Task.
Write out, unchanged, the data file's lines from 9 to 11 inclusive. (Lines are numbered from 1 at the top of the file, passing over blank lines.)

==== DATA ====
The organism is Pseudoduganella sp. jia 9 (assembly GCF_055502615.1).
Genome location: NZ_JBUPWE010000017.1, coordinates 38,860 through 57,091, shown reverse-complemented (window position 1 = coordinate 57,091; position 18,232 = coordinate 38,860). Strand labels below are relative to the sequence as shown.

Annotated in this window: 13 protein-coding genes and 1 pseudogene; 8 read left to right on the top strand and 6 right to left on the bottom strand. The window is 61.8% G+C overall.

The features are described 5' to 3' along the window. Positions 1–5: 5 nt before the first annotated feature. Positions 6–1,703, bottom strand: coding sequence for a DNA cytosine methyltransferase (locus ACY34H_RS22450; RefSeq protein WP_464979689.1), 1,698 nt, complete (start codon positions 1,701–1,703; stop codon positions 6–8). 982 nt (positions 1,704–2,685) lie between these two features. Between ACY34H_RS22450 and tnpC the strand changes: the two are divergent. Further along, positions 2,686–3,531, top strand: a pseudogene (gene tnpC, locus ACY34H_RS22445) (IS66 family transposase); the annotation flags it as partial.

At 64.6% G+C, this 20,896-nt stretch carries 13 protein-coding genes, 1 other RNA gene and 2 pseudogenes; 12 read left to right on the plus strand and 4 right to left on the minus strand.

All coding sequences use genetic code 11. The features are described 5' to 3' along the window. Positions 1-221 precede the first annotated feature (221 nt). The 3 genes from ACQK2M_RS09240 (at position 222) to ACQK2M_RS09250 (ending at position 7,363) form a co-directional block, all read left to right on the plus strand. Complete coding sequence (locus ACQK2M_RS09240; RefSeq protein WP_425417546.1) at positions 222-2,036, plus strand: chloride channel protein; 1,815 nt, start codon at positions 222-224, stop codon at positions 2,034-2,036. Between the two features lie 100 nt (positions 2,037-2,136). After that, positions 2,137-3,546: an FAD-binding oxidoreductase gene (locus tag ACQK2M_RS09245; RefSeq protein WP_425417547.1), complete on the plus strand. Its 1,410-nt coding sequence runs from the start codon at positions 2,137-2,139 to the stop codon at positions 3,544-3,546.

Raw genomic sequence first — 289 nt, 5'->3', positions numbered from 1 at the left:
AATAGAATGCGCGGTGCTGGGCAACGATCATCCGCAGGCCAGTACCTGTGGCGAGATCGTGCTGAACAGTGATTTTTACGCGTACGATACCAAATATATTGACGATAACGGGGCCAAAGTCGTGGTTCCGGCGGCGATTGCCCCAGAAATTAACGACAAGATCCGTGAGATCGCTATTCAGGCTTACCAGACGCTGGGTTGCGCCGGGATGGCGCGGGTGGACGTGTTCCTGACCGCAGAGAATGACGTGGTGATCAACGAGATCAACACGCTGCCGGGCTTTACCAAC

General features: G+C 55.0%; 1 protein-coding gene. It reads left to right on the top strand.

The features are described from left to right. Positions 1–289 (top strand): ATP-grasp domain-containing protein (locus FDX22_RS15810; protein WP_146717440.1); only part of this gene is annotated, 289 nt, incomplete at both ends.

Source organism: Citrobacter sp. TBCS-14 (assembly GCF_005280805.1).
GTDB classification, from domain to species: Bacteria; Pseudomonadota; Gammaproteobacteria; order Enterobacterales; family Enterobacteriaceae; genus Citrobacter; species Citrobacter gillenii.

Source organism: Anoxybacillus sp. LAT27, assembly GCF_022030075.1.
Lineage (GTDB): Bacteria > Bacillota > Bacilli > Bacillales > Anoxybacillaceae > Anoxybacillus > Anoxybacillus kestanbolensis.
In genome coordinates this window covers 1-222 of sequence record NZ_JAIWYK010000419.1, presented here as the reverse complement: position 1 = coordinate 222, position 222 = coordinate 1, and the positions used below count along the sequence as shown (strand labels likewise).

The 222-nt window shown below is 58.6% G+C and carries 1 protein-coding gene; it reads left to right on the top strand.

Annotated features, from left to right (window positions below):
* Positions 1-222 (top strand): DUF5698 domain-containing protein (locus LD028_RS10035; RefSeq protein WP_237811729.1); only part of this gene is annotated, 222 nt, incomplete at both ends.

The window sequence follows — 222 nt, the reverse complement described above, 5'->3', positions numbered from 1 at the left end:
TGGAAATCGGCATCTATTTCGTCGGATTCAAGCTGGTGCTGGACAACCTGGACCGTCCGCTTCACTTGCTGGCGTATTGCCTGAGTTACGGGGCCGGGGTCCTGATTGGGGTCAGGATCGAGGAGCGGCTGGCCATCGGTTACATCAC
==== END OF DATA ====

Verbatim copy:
General features: G+C 55.0%; 1 protein-coding gene. It reads left to right on the top strand.

The features are described from left to right. Positions 1–289 (top strand): ATP-grasp domain-containing protein (locus FDX22_RS15810; protein WP_146717440.1); only part of this gene is annotated, 289 nt, incomplete at both ends.

Source organism: Citrobacter sp. TBCS-14 (assembly GCF_005280805.1).